Whether you’re a developer trying to attract locals to a new area of a city, or a festival organiser wanting to keep audiences thinking about you between events, running activities that invite audiences to join in with what you’re creating can be a successful way of forming lasting engagement.
But to create something truly meaningful for audiences means going beyond the traditional approach of simply holding a drinks party or a launch event. In Manchester, creative studio Standard Practice (formerly known as Oh OK Ltd) has been developing a model over the last few years which shows how embedding audience participation and community engagement in projects can be both satisfying for those taking part, as well as yielding results for clients.
Standard Practice is working with a number of developers in the city, including NOMA, behind an £800 million, 20-acre development in the north of Manchester city centre, and U+I, which is delivering the huge Mayfield regeneration project, which will include new homes, retail and office spaces. Where the studio comes in is in placemaking and helping to form new community links in areas that have previously been largely forgotten.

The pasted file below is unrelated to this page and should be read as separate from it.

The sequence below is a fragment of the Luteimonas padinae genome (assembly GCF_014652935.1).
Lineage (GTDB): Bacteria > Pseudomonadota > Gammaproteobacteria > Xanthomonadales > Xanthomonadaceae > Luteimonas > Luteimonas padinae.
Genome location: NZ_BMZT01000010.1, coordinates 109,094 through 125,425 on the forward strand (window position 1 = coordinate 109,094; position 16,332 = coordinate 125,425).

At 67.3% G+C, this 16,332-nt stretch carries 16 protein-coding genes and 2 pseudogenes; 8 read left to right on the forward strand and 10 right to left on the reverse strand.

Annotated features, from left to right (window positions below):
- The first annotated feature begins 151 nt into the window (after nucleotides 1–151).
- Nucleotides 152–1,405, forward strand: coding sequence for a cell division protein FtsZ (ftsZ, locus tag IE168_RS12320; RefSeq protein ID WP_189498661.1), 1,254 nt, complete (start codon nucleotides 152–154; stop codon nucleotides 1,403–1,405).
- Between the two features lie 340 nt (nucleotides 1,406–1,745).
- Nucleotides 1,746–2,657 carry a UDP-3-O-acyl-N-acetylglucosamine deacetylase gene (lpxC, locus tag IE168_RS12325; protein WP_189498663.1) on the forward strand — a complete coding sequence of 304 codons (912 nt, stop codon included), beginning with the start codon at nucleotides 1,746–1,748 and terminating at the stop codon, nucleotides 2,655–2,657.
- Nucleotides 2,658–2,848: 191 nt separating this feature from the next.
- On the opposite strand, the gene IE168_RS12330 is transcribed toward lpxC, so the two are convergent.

In NOMA, Standard Practice’s work is advanced: the team delivered the Pilcrow Pub and ran a space called Plant in the area for over a year, which offered community space to anyone who needed it, and was used by a mix of charities, companies, artists and activists during its run. Most recently the studio has moved into the Old Bank, which – as its name suggests – is a former bank that is being developed. Standard Practice has a 12-month residency in the space and is opening it up for use by the public, as well as running workshops and exhibitions there.
In addition to this, Standard Practice also works with cultural organisations in the city, and is currently hosting a number of workshops on behalf of the Manchester International Festival where the public are invited to create ceramic tiling that will be used in a number of temporary bars that will be erected during MIF’s run this summer. These workshops are all taking place in Underway, another space run by Standard Practice in one of the disused railway arches in Mayfield.
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